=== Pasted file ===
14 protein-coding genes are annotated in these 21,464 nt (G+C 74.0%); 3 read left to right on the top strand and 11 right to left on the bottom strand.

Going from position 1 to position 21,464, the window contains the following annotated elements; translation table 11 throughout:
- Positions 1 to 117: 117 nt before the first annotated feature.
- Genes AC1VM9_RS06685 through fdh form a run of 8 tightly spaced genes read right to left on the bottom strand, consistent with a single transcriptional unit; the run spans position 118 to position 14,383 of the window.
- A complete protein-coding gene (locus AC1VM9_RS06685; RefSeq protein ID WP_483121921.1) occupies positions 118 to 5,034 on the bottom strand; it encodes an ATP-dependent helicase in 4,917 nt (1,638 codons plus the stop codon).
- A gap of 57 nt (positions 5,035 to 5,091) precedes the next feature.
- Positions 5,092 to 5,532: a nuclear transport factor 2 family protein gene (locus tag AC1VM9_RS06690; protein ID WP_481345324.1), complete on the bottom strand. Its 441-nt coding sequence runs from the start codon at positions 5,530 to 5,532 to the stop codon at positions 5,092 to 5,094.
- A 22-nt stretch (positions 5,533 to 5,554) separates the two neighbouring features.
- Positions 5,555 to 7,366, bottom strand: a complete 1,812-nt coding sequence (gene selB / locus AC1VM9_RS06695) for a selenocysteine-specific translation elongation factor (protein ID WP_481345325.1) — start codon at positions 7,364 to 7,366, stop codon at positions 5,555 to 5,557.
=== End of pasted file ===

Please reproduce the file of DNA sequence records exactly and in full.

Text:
14 protein-coding genes are annotated in these 21,464 nt (G+C 74.0%); 3 read left to right on the top strand and 11 right to left on the bottom strand.

Going from position 1 to position 21,464, the window contains the following annotated elements; translation table 11 throughout:
- Positions 1 to 117: 117 nt before the first annotated feature.
- Genes AC1VM9_RS06685 through fdh form a run of 8 tightly spaced genes read right to left on the bottom strand, consistent with a single transcriptional unit; the run spans position 118 to position 14,383 of the window.
- A complete protein-coding gene (locus AC1VM9_RS06685; RefSeq protein ID WP_483121921.1) occupies positions 118 to 5,034 on the bottom strand; it encodes an ATP-dependent helicase in 4,917 nt (1,638 codons plus the stop codon).
- A gap of 57 nt (positions 5,035 to 5,091) precedes the next feature.
- Positions 5,092 to 5,532: a nuclear transport factor 2 family protein gene (locus tag AC1VM9_RS06690; protein ID WP_481345324.1), complete on the bottom strand. Its 441-nt coding sequence runs from the start codon at positions 5,530 to 5,532 to the stop codon at positions 5,092 to 5,094.
- A 22-nt stretch (positions 5,533 to 5,554) separates the two neighbouring features.
- Positions 5,555 to 7,366, bottom strand: a complete 1,812-nt coding sequence (gene selB / locus AC1VM9_RS06695) for a selenocysteine-specific translation elongation factor (protein ID WP_481345325.1) — start codon at positions 7,364 to 7,366, stop codon at positions 5,555 to 5,557.